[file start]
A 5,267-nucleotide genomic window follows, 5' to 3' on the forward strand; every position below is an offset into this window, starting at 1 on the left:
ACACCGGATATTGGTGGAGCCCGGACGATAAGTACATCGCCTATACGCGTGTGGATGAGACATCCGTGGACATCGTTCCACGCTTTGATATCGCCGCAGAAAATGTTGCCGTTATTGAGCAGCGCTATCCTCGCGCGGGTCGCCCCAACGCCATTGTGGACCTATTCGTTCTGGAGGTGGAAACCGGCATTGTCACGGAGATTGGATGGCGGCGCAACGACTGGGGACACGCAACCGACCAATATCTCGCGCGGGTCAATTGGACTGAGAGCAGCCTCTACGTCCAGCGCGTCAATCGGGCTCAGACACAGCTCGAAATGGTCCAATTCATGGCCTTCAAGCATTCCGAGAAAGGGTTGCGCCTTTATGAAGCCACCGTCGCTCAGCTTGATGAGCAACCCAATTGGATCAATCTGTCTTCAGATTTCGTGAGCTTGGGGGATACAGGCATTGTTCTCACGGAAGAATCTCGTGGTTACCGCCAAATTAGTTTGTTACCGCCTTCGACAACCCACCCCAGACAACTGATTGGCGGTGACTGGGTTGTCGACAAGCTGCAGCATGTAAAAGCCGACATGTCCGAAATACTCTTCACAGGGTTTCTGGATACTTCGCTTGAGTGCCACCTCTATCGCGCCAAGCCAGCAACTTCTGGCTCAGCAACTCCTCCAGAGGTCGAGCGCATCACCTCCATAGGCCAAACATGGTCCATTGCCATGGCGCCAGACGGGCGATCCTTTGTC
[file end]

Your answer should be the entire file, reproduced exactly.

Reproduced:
A 5,267-nucleotide genomic window follows, 5' to 3' on the forward strand; every position below is an offset into this window, starting at 1 on the left:
ACACCGGATATTGGTGGAGCCCGGACGATAAGTACATCGCCTATACGCGTGTGGATGAGACATCCGTGGACATCGTTCCACGCTTTGATATCGCCGCAGAAAATGTTGCCGTTATTGAGCAGCGCTATCCTCGCGCGGGTCGCCCCAACGCCATTGTGGACCTATTCGTTCTGGAGGTGGAAACCGGCATTGTCACGGAGATTGGATGGCGGCGCAACGACTGGGGACACGCAACCGACCAATATCTCGCGCGGGTCAATTGGACTGAGAGCAGCCTCTACGTCCAGCGCGTCAATCGGGCTCAGACACAGCTCGAAATGGTCCAATTCATGGCCTTCAAGCATTCCGAGAAAGGGTTGCGCCTTTATGAAGCCACCGTCGCTCAGCTTGATGAGCAACCCAATTGGATCAATCTGTCTTCAGATTTCGTGAGCTTGGGGGATACAGGCATTGTTCTCACGGAAGAATCTCGTGGTTACCGCCAAATTAGTTTGTTACCGCCTTCGACAACCCACCCCAGACAACTGATTGGCGGTGACTGGGTTGTCGACAAGCTGCAGCATGTAAAAGCCGACATGTCCGAAATACTCTTCACAGGGTTTCTGGATACTTCGCTTGAGTGCCACCTCTATCGCGCCAAGCCAGCAACTTCTGGCTCAGCAACTCCTCCAGAGGTCGAGCGCATCACCTCCATAGGCCAAACATGGTCCATTGCCATGGCGCCAGACGGGCGATCCTTTGTC